Search for "Charter of Rights and Freedoms"

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Saskatchewan Bill of Rights

The Saskatchewan Bill of Rights came into force on 1 May 1947. Written primarily by lawyer and human rights advocate Morris Shumiatcher, it was enacted by the CCF government led by Premier Tommy Douglas. While critics have debated its efficacy, it remains important because it was Canada’s first bill of rights; it predated the Canadian Bill of Rights (1960), Quebec’s Charter of Human Rights and Freedoms (1975) and the Canadian Charter of Rights and Freedoms (1982).

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Emergencies Act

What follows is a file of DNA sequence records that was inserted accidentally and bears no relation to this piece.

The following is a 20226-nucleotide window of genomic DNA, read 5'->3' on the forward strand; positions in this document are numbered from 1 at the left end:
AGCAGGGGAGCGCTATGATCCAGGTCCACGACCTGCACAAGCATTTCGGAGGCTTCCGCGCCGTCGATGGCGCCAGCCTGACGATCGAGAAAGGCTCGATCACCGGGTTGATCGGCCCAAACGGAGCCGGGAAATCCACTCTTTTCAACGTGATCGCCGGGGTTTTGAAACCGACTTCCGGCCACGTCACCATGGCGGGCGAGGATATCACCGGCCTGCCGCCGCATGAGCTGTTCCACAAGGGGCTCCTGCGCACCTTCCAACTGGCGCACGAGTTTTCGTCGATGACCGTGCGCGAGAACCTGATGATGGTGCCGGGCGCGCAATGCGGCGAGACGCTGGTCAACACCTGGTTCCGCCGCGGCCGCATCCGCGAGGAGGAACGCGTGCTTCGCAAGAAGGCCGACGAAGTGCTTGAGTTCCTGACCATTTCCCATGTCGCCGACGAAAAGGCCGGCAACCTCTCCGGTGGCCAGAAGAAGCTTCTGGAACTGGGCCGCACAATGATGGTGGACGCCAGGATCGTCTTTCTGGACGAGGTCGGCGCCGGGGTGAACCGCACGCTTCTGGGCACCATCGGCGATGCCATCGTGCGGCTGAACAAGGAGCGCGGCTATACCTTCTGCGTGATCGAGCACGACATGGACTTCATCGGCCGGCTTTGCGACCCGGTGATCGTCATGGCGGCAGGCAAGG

In July 1988, the War Measures Act was repealed and replaced by the Emergencies Act. The Emergencies Act authorizes “the taking of special temporary measures to ensure safety and security during national emergencies and to amend other Acts in consequence thereof.” In contrast to the sweeping powers and violation of civil liberties authorized by the War Measures Act, the Emergencies Act created more limited and specific powers for the federal government to deal with security emergencies of five different types: national emergencies; public welfare emergencies; public order emergencies; international emergencies; and war emergencies. Under the Act, Cabinet orders and regulations must be reviewed by Parliament, meaning the Cabinet cannot act on its own, unlike under the War Measures Act. The Emergencies Act outlines how people affected by government actions during emergencies are to be compensated. It also notes that government actions are subject to the Canadian Charter of Rights and Freedoms and the Canadian Bill of Rights.